“Total Records,” an exhibition on view until May 16 at the Fotomuseum Winterhur in Switzerland that tells the history of 20th century photography through album cover design, is as appealing to lovers of vintage records as it is to aficionados of commercial photography. First shown at the Rencontres d’Arles, where it was wildly popular, “Total Records— Vinyl & Photography” features work by renowned photographers, such as David Bailey, Irving Penn, Lee Friedlander, Annie Leibovitz, Guy Bourdin and Robert Frank, who applied their skills to creating visually arresting images within the confines of a 12-inch square. Curators Sam Stourdzé, Antoine de Beaupré and Serge Vincendet selected roughly 500 album designs made over a 60-year period.
They included several covers for Blue Note Records, whose sophisticated combination of imagery and typography defined “cool.” Other jazz portraits, taken by Lee Friedlander for Atlantic Records, are also in the show. Iconic images such as Ian Macmillan’s photo for The Beatles’ Abbey Road demonstrate how our memories of beloved albums and their sleeve design became intertwined. More recent examples in the exhibition include Anton Corbijn’s work with U2 and Jean-Baptiste Mondino’s nude portrait of Prince for the artist’s 1987 album, Lovesexy.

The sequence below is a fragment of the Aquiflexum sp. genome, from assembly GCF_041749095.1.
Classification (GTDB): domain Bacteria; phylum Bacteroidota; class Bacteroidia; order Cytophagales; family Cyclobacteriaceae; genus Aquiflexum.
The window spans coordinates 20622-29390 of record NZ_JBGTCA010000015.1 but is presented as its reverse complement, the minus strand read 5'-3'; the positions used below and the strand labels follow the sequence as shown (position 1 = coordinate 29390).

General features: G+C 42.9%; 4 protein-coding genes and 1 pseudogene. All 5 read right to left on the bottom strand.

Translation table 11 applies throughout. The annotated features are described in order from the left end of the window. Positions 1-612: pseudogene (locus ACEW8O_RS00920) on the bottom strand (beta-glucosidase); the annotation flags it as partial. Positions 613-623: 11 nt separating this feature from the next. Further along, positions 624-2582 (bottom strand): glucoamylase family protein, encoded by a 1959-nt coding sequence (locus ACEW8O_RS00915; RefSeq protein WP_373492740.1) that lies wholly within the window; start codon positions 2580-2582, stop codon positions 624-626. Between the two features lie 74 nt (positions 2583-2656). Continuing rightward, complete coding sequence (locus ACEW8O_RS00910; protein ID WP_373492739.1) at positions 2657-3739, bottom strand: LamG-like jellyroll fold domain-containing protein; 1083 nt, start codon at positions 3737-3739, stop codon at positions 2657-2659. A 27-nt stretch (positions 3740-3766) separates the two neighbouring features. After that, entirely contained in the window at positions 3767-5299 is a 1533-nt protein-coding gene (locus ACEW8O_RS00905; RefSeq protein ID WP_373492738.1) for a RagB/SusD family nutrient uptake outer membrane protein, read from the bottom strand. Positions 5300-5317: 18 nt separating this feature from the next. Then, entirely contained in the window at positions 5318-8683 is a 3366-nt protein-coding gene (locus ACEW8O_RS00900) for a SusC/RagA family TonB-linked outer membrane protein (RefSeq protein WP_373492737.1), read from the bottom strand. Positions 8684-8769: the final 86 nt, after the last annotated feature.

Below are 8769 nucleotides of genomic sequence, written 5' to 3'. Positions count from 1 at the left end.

Many of the covers in the exhibition were the result of collaborations between art directors, photographers and musicians, but the curators also included covers that used existing images chosen for their consonance with the music or the band’s style. The Bernd and Hilla Becher image of a factory selected for a Kraftwerk album, for example, was a match of rigorous sensibilities. The exhibition at the Fotomuseum Winterthur displays actual covers, allowing visitors to appreciate them as both icons and physical objects. —HOLLY STUART HUGHES
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